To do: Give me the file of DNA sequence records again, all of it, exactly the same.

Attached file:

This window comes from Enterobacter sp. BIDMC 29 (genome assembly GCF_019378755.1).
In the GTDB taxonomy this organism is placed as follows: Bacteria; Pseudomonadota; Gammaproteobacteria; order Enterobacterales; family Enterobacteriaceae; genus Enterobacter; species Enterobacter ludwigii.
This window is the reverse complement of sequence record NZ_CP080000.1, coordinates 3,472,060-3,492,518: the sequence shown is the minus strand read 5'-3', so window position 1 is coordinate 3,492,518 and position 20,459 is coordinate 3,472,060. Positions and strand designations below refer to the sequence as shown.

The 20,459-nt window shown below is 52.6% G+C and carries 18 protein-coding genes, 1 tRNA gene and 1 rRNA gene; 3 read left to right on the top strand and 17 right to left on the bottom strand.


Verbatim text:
This window comes from Enterobacter sp. BIDMC 29 (genome assembly GCF_019378755.1).
In the GTDB taxonomy this organism is placed as follows: Bacteria; Pseudomonadota; Gammaproteobacteria; order Enterobacterales; family Enterobacteriaceae; genus Enterobacter; species Enterobacter ludwigii.
This window is the reverse complement of sequence record NZ_CP080000.1, coordinates 3,472,060-3,492,518: the sequence shown is the minus strand read 5'-3', so window position 1 is coordinate 3,492,518 and position 20,459 is coordinate 3,472,060. Positions and strand designations below refer to the sequence as shown.

The 20,459-nt window shown below is 52.6% G+C and carries 18 protein-coding genes, 1 tRNA gene and 1 rRNA gene; 3 read left to right on the top strand and 17 right to left on the bottom strand.